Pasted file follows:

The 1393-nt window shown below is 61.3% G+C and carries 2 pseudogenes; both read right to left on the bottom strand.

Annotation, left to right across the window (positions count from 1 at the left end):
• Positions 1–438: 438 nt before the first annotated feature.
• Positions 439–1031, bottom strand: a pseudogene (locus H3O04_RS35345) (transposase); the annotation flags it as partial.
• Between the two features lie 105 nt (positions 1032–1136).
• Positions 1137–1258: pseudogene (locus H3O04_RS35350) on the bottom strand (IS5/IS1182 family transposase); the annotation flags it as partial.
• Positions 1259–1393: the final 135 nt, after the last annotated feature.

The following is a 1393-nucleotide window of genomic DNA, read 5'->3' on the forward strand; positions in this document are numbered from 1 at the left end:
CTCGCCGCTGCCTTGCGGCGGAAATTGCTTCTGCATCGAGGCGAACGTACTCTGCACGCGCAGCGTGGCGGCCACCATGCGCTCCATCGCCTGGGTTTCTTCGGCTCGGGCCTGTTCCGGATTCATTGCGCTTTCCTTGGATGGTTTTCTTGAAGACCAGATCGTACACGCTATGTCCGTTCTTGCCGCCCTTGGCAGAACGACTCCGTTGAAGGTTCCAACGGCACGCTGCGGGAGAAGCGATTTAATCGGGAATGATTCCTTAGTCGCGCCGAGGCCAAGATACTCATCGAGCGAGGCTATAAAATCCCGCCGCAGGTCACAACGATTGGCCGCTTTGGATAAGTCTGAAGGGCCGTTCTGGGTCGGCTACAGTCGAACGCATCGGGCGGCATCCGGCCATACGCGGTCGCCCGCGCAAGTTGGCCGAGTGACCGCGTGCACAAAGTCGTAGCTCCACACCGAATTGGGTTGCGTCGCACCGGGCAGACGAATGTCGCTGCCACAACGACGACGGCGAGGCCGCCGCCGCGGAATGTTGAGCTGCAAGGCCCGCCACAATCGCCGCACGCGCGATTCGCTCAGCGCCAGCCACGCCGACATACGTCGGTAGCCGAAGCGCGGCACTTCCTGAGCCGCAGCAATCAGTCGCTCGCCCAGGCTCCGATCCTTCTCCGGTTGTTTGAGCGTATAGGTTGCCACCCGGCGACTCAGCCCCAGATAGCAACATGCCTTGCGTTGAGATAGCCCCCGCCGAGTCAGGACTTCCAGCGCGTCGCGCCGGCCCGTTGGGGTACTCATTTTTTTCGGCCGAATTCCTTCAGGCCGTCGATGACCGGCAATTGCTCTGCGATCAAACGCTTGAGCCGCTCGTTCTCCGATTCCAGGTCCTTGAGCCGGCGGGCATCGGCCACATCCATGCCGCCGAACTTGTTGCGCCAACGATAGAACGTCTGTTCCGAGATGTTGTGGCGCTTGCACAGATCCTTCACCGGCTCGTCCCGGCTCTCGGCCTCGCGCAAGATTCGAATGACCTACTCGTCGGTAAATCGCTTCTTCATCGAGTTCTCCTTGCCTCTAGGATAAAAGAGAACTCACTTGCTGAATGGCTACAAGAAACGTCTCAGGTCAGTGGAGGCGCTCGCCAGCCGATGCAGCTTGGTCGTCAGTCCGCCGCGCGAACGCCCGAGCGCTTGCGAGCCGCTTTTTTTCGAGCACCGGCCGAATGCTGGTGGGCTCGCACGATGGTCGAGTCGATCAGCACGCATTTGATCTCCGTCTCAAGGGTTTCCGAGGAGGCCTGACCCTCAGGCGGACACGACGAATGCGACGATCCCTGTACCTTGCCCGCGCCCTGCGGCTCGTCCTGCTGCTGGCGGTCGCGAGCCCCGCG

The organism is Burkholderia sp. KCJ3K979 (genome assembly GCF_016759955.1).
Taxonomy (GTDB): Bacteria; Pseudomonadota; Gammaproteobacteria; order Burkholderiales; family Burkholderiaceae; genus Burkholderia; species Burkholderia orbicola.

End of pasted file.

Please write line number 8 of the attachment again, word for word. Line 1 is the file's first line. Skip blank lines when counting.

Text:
The following is a 1393-nucleotide window of genomic DNA, read 5'->3' on the forward strand; positions in this document are numbered from 1 at the left end: